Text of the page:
Boquete: The Cloudforest, Ecotourism, and Coffee

Posted: November 2, 2012

Last week we had the privilege of changing up our current island scene and spending a week in the lush Chiriqui province of Western Panama. We began our week with a 5 hour trek through Almirante Bay and La Amistad International Park until we eventually made it to Boquete, our beautiful cloudforest home away from beachy Bocas. We stayed the week at Hostal Casa Pedro with a wonderful Panamanian-American family. They fed us breakfast and dinner everyday and the food was delicious! We watched movies every night and hung out with Pedro Jr., Fiona, and Lovito, the owners’ son and dogs, respectively.


On our first full day in Boquete we found ourselves immersed within the local collegiate community at Universidad de Chiriqui (UNACHI). Our Environmental Policy professor gave a lecture about ecotourism to the local university students studying English, tourism, and natural science disciplines.  This lecture sparked a passionate conversation among the locals about what Panama as a country is doing right or wrong in the tourism sector as well as the direction that tourism is heading in the future. It was a very intriguing experience getting to hear the students’ cares and fears about their country. I know it is my hope that this lecture will be beneficial to those who are among the future leaders in the tourist and government industries. For the rest of the day we were guided around in the town of Boquete by a UNACHI student to get a feel of the highland flavor.

On our second day we found ourselves at Los Quetzales Eco-Lodge. We enjoyed lunch in their ornate dining hall filled with beautiful woodwork and later bird-watched off the balcony in the rain. After lunch we were taken up the hill to Friendship International Park via trailer pulled by a tractor. Needless to say, it was a bumpy ride up until we finally made it to the eco-lodge’s cabins. From that point we took to our feet up the rest of the hill to the more elevated cabins. It was beautiful hike in the rain and our guide was very knowledgeable about the floral and faunal species we came across. We kept our eyes peeled in the rain for any sight of a Resplendant Quetzal, but to our dismay we did not find one. To satisfy our disappointment, however, we were taken to a balcony off of the top cabin where we had the rare opportunity of witnessing 4 of the many species of hummingbird that grace Boquete’s skies, all crowded around their handmade bird feeders.  It was a stunning sight to see.

On our third day we had a short walk from Casa Pedro in the morning sun to a local coffee plantation called Finca La Esperanza, which means “hope.” When we arrived, the plantation owner taught us about his sustainable business practices and employment and housing of the local indigenous communities within his property. He then led us through a small portion of his enormous farm. We trekked through the Ngobe village community living there, met the Ngobe farm manager and Panamanian environmental estate lawyer of La Esperanza, and found ourselves in a picturesque scene similar to an Oregon forest where we witnessed the sustainable water line that services the entirety of his neighbor’s farms. Once we reached the highpoint of our hike,we were greeted with a gorgeous view of Boquete below the eerie fog that crept among Parque Internacional La Amistad’s crests.  We finished our tour with fresh and yummy French-pressed coffee and guava provided by the gracious owner.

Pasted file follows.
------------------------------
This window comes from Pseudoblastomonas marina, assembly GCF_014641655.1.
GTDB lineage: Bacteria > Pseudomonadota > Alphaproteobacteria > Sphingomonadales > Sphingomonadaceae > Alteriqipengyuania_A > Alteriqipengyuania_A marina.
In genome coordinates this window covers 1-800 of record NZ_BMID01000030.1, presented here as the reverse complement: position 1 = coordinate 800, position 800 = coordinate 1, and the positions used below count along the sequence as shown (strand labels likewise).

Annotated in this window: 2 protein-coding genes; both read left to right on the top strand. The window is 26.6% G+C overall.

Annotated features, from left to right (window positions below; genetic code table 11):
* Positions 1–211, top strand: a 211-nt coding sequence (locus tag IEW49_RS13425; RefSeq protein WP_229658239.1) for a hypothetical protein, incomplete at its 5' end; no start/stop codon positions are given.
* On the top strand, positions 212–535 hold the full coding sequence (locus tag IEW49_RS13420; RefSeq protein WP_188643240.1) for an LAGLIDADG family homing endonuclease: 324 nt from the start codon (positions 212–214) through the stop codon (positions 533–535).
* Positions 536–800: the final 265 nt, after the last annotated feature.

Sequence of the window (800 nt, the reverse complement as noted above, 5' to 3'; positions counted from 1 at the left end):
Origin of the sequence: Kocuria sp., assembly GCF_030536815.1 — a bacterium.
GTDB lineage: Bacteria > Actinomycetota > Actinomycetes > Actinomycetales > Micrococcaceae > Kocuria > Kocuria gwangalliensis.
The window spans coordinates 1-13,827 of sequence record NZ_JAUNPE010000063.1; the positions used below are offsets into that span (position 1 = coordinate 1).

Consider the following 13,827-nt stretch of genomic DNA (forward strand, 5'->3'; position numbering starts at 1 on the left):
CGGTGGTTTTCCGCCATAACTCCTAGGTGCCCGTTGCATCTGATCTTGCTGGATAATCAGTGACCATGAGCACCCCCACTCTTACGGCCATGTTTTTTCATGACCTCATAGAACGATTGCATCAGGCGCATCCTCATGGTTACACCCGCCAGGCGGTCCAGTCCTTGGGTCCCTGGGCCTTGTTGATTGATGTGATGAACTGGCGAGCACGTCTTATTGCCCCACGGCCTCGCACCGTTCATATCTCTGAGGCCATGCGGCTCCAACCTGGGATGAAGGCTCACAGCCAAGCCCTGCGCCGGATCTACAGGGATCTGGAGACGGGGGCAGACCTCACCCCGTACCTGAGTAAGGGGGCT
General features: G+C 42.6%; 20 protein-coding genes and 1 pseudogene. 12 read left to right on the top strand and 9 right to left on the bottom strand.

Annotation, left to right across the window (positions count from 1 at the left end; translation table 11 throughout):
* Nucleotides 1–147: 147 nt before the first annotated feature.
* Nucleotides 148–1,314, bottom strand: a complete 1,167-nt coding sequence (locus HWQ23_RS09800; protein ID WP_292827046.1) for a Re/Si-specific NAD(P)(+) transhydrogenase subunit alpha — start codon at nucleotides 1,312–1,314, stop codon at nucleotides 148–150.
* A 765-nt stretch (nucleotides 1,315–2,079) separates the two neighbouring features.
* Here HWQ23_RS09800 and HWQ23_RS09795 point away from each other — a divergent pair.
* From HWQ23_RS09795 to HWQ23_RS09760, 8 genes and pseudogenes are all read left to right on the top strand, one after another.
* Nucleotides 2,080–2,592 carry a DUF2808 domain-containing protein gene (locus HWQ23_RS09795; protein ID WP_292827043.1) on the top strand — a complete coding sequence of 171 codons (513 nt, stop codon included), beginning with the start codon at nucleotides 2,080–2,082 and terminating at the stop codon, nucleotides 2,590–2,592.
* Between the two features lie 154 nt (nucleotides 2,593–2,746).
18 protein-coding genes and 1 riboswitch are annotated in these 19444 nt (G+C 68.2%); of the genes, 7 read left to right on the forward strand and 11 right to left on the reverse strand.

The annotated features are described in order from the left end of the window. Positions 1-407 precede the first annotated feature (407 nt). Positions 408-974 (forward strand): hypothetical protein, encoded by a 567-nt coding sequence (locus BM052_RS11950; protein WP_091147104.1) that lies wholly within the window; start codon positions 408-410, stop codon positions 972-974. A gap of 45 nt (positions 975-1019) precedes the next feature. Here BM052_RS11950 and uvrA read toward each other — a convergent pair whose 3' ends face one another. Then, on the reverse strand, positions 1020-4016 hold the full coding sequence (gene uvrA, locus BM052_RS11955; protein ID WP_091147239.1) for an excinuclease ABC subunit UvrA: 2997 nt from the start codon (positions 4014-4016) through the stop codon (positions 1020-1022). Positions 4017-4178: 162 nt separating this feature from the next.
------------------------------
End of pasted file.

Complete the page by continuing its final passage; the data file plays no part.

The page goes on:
After a quick lunch at Casa Pedro, we set out for Boquete town once more to interview the locals about changes in tourism. We split into groups to conduct field exercises for Amy’s course, discovering that similar perceptions were emerging in Boquete that we had earlier established in Bocas. It was shocking to hear some residents and local forecasting the future of Boquete to become as metropolitan and developed as Panama City, which is more like Miami these days, due to its booming tourism, burgeoning retirement communities, and loss of natural habitat. After our field interviews our magnificent bus driver led us to a couple local landmarks including the town delicacy known to natives as “Strawberry Land.” We finished out our day enjoying fresh strawberries in a variety of choices depending on the individual’s preference: with cream, in a milkshake with chocolate, with fresh coconut shavings and more.  We then stopped to see a large wall of a unique type of rock found only in 2 places on earth, Boquete included. That evening we returned to Casa Pedro for our last night in which Pedro and his wife Marilin served us a special cake and thanking us for our time in their house, vowing that their house will always be our home away from home even when we return to the States.

All in all it was a remarkable trip into the rainforest habitat of the Chirriqui province. It was truly a beautiful experience to step out of our isolated Bocas del Toro islands to get to know some local perspectives from another Panamanian community. We took home some experiences that will be vital to our educational and personal growth whether in upcoming research or our future careers.

View more photos from the trip below: